Technology and the Making of Experimental Film Culture
The Bolex camera, 16mm reversal film stocks, commercial film laboratories, and low-budget optical printers were the small-gauge media technologies that provided the infrastructure for experimental filmmaking at the height of its cultural impact. Technology and the Making of Experimental Film Culture examines how the avant-garde embraced these material resources and invested them with meanings and values adjacent to those of semiprofessional film culture.
Music Makes Me: Fred Astaire and Jazz
Fred Astaire: one of the great jazz artists of the twentieth century? Astaire is best known for his brilliant dancing in the movie musicals of the 1930s, but in Music Makes Me, Todd Decker argues that Astaire’s work as a dancer and choreographer —particularly in the realm of tap dancing—made a significant contribution to the art of jazz. Decker examines the full range of Astaire’s work in filmed and recorded media, from a 1926 recording with George Gershwin to his 1970 blues stylings on television, and analyzes Astaire’s creative relationships with the greats, including George and Ira Gershwin, Irving Berlin, Jerome Kern, and Johnny Mercer. He also highlights Astaire’s collaborations with African American musicians and his work with lesser known professionals—arrangers, musicians, dance directors, and performers.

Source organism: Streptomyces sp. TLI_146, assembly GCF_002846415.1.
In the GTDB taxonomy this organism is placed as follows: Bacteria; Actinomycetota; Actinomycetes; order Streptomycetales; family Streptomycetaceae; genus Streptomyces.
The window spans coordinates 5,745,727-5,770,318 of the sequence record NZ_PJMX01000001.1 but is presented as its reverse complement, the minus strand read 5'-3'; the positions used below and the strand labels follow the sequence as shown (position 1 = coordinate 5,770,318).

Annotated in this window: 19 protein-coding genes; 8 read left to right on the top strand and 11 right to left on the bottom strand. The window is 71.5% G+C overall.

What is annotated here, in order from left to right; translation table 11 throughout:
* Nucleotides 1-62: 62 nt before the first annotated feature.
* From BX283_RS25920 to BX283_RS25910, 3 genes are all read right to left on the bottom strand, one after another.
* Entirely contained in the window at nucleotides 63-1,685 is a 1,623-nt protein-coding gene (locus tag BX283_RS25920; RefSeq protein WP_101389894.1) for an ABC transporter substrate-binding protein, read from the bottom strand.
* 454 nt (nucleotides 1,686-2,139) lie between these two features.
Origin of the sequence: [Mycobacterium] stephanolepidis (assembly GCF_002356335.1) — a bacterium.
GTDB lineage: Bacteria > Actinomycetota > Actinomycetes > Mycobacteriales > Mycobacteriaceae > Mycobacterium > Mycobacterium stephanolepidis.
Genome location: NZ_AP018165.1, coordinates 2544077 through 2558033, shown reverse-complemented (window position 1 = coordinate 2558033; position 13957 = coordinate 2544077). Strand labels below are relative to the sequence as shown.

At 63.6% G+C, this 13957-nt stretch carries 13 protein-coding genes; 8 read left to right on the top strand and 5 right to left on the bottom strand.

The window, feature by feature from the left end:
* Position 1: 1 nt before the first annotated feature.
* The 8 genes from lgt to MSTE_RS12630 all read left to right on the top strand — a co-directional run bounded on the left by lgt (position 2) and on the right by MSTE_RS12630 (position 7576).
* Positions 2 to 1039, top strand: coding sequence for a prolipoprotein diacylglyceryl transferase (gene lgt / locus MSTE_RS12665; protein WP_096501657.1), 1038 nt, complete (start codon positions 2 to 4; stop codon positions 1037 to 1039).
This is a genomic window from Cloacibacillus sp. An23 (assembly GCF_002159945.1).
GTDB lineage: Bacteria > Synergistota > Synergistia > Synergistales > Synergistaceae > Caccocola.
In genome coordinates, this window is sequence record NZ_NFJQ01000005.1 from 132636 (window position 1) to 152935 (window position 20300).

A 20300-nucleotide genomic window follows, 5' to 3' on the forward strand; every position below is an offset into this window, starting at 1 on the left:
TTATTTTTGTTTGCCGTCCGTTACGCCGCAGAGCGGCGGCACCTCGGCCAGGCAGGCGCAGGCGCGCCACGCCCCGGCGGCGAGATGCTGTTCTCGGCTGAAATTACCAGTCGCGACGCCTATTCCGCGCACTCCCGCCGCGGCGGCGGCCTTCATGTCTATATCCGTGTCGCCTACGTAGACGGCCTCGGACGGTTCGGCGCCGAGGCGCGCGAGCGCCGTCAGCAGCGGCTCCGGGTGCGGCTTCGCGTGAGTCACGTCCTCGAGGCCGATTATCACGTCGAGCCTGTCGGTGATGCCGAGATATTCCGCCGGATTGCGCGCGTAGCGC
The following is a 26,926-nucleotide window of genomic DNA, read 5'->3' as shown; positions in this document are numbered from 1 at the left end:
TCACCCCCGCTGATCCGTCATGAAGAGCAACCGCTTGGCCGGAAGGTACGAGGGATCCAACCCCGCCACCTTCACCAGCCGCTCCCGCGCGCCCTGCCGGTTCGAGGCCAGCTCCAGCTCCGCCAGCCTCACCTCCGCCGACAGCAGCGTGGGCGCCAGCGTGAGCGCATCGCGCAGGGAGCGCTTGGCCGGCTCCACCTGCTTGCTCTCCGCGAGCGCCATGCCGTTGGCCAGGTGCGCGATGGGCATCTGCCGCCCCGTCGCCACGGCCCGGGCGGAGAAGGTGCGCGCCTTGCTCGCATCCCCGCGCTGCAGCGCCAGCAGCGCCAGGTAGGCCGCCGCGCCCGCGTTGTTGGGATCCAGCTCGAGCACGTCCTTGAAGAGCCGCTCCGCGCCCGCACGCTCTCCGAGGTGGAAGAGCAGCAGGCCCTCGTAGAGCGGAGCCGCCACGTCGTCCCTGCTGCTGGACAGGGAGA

Powers of the Real Cinema, Gender, and Emotion in Interwar Japan
Powers of the Real analyzes the cultural politics of cinema’s persuasive sensory realism in interwar Japan. Examining cultural criticism, art, news media, literature, and film, Diane Wei Lewis shows how representations of women and signifiers of femininity were used to characterize new forms of pleasure and fantasy enabled by consumer culture and technological media. Drawing on a rich variety of sources, she analyzes the role that images of women played in articulating the new expressions of identity, behavior, and affiliation produced by cinema and consumer capitalism. In the process, Lewis traces new discourses on the technological mediation of emotion to the 1923 Great Kanto Earthquake and postquake mass media boom. The earthquake transformed the Japanese film industry and lent urgency to debates surrounding cinema’s ability to reach a mass audience and shape public sentiment, while the rise of consumer culture contributed to alarm over rampant materialism and “feminization.”